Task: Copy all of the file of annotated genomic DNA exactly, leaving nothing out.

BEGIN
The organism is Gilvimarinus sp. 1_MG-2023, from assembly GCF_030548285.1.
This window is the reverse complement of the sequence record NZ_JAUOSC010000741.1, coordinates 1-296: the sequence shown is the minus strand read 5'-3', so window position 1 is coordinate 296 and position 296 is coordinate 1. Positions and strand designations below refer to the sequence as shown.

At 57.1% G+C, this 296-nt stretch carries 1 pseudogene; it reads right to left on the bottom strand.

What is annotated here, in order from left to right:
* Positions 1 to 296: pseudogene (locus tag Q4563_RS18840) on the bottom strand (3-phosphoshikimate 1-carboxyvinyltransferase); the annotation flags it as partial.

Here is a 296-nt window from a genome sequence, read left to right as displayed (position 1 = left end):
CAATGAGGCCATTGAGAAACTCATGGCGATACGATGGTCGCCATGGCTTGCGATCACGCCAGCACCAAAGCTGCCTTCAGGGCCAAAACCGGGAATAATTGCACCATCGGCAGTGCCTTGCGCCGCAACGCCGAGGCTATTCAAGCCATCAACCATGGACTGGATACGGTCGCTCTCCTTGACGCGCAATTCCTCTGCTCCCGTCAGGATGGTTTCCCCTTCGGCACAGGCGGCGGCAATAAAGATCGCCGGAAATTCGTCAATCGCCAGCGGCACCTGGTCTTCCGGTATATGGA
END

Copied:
The organism is Gilvimarinus sp. 1_MG-2023, from assembly GCF_030548285.1.
This window is the reverse complement of the sequence record NZ_JAUOSC010000741.1, coordinates 1-296: the sequence shown is the minus strand read 5'-3', so window position 1 is coordinate 296 and position 296 is coordinate 1. Positions and strand designations below refer to the sequence as shown.

At 57.1% G+C, this 296-nt stretch carries 1 pseudogene; it reads right to left on the bottom strand.

What is annotated here, in order from left to right:
* Positions 1 to 296: pseudogene (locus tag Q4563_RS18840) on the bottom strand (3-phosphoshikimate 1-carboxyvinyltransferase); the annotation flags it as partial.

Here is a 296-nt window from a genome sequence, read left to right as displayed (position 1 = left end):
CAATGAGGCCATTGAGAAACTCATGGCGATACGATGGTCGCCATGGCTTGCGATCACGCCAGCACCAAAGCTGCCTTCAGGGCCAAAACCGGGAATAATTGCACCATCGGCAGTGCCTTGCGCCGCAACGCCGAGGCTATTCAAGCCATCAACCATGGACTGGATACGGTCGCTCTCCTTGACGCGCAATTCCTCTGCTCCCGTCAGGATGGTTTCCCCTTCGGCACAGGCGGCGGCAATAAAGATCGCCGGAAATTCGTCAATCGCCAGCGGCACCTGGTCTTCCGGTATATGGA